He gave some, apostles - He established several offices in his Church; furnished these with the proper officers; and, to qualify them for their work, gave them the proper gifts. For a full illustration of this verse, the reader is requested to refer to the notes on 1 Corinthians 12:6-10; (note), 1 Corinthians 12:28-30; (note); and to the concluding observations at the end of that chapter.
And he gave some, apostles - He gave some to be apostles. The “object” here is to show that he has made ample provision for the extension and edification of his church On the meaning of the word “apostles,” and on their appointment by the Saviour, see the notes on Matthew 10:1.
And some, prophets - He appointed some to be prophets; see the Romans 12:7, note; 1 Corinthians 12:28, note; 1 Corinthians 14:1, notes.
And some, evangelists - see the notes on Acts 21:8; compare 2 Timothy 4:5. The word does not elsewhere occur in the New Testament. What was the precise office of the evangelist in the primitive church, it is now impossible to determine. The evangelist “may” have been one whose main business was “preaching,” and who was not particularly engaged in the “government” of the church. The word properly means “a messenger of good tidings;” and Robinson (Lexicon) supposes that it denotes a minister of the gospel who was not located in any place, but who traveled as a missionary to preach the gospel, and to found churches. The word is so used now by many Christians; but it cannot be proved that it is so used in the New Testament. An explanation of the words which here occur may be found in Neander on the Primitive Church, in the Biblical Repository, vol. iv. pp. 258ff The office was distinct from that of the “pastor,” the teacher, and the “prophet:” and was manifestly an office in which “preaching” was the main thing.
And some, pastors - Literally, “shepherds” - ποιμένας poimenascompare Matthew 9:36; Matthew 25:32; Matthew 26:31; Mark 6:34; Mark 14:27; Luke 2:8, Luke 2:15, Luke 2:18, Luke 2:20; John 10:2, John 10:11-12, John 10:14, John 10:16, where it is rendered “shepherd and shepherds;” also Hebrews 13:20; 1 Peter 2:25; in Matthew 26:31; Mark 14:27; Hebrews 13:20; 1 Peter 2:25, it is applied to the Lord Jesus as the great shepherd of the flock - the church. It is rendered “pastors” only in the place before us. The word is given to ministers of the gospel with obvious propriety, and with great beauty. They are to exercise the same watchfulness and care river the people of their charge which a shepherd does over his flock; compare the notes on John 21:15-16. The meaning here is, that Christ exercised a special care for his church by appointing “pastors” who would watch over it as a shepherd does over his flock. And teachers - see the notes on Romans 12:7.
And teachers - see the notes on Romans 12:7.
In our work we must consider the relation that each worker sustains to the other workers connected with the cause of God. We must remember that others as well as ourselves have a work to do in connection with this cause. We must not bar the mind against counsel. In our plans for the carrying forward of the work, our mind must blend with other minds. TM 500.1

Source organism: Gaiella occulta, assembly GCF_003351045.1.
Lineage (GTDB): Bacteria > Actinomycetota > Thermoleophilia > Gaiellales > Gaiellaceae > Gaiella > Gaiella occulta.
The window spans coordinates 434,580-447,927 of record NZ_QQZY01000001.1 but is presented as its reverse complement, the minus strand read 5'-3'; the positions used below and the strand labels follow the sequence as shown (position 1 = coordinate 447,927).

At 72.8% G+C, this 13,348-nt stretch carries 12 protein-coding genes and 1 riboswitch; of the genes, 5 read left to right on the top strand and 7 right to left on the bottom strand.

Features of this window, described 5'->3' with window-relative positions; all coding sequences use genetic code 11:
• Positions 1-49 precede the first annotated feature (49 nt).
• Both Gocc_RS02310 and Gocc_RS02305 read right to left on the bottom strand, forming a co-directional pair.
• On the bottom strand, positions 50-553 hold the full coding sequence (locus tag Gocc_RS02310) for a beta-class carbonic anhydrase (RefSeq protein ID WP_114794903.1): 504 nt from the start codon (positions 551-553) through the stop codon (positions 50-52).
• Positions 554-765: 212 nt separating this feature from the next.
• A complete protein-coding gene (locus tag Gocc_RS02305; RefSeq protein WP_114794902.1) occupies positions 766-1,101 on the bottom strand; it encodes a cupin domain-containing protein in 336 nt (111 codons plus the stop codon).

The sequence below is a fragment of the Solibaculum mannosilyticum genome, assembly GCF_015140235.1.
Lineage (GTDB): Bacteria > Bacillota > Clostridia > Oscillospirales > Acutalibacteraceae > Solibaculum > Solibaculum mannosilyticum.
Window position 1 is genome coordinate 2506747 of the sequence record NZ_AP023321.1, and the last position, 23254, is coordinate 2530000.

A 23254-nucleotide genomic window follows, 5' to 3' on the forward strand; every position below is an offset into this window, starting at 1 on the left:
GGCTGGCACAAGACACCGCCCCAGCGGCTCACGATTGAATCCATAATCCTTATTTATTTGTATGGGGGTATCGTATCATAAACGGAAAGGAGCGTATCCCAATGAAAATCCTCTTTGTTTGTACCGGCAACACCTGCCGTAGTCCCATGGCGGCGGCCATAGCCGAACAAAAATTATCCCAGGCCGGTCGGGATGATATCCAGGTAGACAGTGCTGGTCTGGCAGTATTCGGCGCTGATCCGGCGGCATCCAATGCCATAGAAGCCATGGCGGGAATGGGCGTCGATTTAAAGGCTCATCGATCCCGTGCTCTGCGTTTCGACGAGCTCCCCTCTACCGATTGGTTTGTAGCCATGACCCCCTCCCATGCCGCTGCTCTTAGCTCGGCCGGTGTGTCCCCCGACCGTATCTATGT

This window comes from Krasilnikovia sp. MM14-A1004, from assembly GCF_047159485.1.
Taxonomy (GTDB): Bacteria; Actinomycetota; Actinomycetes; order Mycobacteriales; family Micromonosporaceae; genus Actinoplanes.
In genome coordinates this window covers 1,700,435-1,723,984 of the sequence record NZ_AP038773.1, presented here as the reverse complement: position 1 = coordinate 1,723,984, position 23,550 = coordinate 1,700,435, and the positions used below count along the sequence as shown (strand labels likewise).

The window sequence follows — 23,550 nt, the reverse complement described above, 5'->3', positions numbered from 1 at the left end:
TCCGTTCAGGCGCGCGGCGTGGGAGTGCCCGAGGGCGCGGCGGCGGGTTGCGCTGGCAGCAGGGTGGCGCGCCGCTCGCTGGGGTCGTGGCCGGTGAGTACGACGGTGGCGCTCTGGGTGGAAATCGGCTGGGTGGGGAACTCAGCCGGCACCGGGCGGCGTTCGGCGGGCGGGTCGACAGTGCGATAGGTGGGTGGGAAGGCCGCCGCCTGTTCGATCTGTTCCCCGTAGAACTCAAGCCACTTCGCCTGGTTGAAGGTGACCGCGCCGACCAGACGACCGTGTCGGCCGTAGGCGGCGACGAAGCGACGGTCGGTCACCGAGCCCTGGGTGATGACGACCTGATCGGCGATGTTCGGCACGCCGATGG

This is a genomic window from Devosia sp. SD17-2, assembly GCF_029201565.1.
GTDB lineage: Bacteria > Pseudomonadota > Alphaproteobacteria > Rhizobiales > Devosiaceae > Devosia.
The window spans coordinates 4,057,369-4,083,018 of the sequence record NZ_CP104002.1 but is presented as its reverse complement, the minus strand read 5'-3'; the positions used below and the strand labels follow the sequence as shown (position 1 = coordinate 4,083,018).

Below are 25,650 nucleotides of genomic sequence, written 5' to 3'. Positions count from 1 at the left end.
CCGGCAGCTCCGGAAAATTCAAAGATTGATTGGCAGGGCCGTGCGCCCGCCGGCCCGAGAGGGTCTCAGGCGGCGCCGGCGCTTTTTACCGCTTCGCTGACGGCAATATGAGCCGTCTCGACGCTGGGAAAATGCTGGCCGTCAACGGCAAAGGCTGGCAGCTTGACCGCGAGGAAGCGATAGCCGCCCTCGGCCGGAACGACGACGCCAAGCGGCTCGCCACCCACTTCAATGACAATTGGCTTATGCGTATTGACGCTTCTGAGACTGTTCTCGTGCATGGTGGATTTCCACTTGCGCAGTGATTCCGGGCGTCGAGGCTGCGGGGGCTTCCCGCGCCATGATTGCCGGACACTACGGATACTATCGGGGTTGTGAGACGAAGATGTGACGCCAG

Let us cherish a spirit of confidence in the wisdom of our brethren. We must be willing to take advice and caution from our fellow laborers. Connected with the service of God, we must individually realize that we are parts of a great whole. We must seek wisdom from God, learning what it means to have a waiting, watching spirit, and to go to our Saviour when tired and depressed. TM 500.2
It is a mistake to withdraw from those who do not agree with our ideas. This will not inspire our brethren with confidence in our judgment. It is our duty to counsel with our brethren, and to heed their advice. We are to seek their counsel, and when they give it, we are not to cast it away, as if they were our enemies. Unless we humble our hearts before God, we shall not know His will. TM 500.3Read in context »
4. See EGW on Acts 15:11. 6BC 1090.1
12. See EGW on 1 Kings 11:1-4; Matthew 26:31-35. 6BC 1090.2Read in context »
The members of the church of God on this earth are as the different parts of a machine, all closely related to one another, and all closely related to and dependent on one great center. There is to be unity in diversity. No member of the Lord's firm can work successfully in independence, detached from the others.... All are to use their entrusted capabilities in His service, that each may minister to the perfection of the whole. Each is to work under the supervision of God. OHC 182.3Read in context »
The Lord has need of all kinds of skillful workmen. “And he gave some, apostles; and some, prophets; and some, evangelists; and some, pastors and teachers; for the perfecting of the saints, for the work of the ministry, for the edifying of the body of Christ” (Ephesians 4:11, 12). ... Each worker in every branch of work in the Lord's vineyard must have a head and a heart sanctified through the truth to enable him to see not merely the part of the work which is under his supervision, but its relation to the great whole. When the workers are consecrated to God they will reveal the love of God for their brethren who work under the unseen, divine Master Worker. “We are labourers together with God” (1 Corinthians 3:9).... TMK 323.4Read in context »